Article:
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Pushing the Spatio-Temporal Resolution Limit of Urban Air Pollution Maps


Type: Full Paper
Time: Wed 11:30 am - 12:00 pm
Location: Hadrianus
Session: Session 3 ‒ Best Papers
Award: Nominee



Abstract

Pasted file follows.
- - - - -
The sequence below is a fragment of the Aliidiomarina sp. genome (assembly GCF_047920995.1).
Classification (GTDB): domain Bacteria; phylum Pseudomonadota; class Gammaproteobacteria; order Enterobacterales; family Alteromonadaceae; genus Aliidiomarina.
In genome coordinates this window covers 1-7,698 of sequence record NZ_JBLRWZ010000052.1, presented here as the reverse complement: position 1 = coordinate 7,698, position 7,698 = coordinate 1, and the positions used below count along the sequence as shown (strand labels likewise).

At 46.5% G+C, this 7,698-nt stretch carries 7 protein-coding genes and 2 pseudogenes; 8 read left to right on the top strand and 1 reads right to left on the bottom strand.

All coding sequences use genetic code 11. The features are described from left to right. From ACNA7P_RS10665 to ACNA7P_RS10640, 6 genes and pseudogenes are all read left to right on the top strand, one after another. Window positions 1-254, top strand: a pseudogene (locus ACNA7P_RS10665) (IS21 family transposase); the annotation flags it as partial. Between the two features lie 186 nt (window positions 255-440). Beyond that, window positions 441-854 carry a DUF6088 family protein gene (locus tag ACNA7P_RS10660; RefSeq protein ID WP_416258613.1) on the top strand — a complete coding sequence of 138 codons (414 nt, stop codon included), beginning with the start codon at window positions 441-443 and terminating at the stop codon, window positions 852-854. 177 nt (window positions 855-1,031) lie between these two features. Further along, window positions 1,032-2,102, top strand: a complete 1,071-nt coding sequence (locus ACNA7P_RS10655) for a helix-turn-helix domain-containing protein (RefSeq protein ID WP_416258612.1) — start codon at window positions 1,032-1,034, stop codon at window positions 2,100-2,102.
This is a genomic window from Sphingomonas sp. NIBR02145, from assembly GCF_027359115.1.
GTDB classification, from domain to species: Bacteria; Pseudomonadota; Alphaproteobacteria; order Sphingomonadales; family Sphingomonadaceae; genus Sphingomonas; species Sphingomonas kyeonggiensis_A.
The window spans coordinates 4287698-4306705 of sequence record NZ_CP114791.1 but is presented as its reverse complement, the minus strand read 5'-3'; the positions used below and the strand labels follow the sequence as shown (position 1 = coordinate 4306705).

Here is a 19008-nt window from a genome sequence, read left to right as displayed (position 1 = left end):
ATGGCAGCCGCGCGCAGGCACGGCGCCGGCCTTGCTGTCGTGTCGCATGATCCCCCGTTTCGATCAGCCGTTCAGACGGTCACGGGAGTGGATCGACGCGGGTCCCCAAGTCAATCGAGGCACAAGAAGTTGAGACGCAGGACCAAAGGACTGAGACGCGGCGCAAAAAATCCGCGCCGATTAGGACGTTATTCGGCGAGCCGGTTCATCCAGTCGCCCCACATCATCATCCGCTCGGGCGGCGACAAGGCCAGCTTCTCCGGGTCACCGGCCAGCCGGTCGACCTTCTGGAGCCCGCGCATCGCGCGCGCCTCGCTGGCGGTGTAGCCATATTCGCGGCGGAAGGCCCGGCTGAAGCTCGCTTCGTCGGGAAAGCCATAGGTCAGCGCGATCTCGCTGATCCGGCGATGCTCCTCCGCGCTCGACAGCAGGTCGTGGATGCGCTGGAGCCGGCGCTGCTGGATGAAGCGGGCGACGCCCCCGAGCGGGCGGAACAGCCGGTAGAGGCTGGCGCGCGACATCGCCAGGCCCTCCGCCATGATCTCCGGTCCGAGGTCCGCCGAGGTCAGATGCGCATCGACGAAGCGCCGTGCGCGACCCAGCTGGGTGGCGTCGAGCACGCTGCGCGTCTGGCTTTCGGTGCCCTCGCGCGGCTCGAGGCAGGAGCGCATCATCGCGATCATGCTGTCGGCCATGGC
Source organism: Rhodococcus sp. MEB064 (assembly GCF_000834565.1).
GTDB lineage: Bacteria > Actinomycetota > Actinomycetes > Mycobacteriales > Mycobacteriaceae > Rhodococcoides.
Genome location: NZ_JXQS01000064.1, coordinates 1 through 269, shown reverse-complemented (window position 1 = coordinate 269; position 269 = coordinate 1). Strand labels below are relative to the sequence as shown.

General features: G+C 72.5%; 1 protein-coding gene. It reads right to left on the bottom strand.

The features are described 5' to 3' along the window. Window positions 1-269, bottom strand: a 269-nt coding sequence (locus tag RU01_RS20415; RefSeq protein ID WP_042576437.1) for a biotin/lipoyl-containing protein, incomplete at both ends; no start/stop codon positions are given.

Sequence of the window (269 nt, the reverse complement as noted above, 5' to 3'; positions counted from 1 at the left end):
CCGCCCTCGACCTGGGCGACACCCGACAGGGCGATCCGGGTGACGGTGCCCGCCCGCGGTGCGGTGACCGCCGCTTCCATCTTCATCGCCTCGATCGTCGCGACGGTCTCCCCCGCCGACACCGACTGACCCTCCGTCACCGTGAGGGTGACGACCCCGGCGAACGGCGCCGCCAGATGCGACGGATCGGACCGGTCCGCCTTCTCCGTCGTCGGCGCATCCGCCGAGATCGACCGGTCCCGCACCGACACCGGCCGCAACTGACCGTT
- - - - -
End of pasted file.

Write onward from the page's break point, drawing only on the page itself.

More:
Up-to-date information on urban air pollution is of great importance for health protection agencies to assess air quality and provide advice to the general public in a timely manner. In particular, ultrafine particles (UFPs) are widely spread in urban environments and may have a severe impact on human health. However, the lack of knowledge about the spatio-temporal distribution of UFPs hampers profound evaluation of these effects. In this paper, we analyze one of the largest spatially resolved UFP data set publicly available today containing over 25 million measurements. We collected the measurements throughout more than a year using mobile sensor nodes installed on top of public transport vehicles in the city of Zurich, Switzerland. Based on these data, we develop land-use regression models to create pollution maps with a high spatial resolution of 100 m × 100 m. We compare the accuracy of the derived models across various time scales and observe a rapid drop in accuracy for maps with sub-weekly temporal resolution. To address this problem, we propose a novel modeling approach that incorporates past measurements annotated with metadata into the modeling process. In this way, we achieve a 26% reduction in the root-mean-square error—a standard metric to evaluate the accuracy of air quality models—of pollution maps with semi-daily temporal resolution. We believe that our findings can help epidemiologists to better understand the adverse health effects related to UFPs and serve as a stepping stone towards detailed real-time pollution assessment.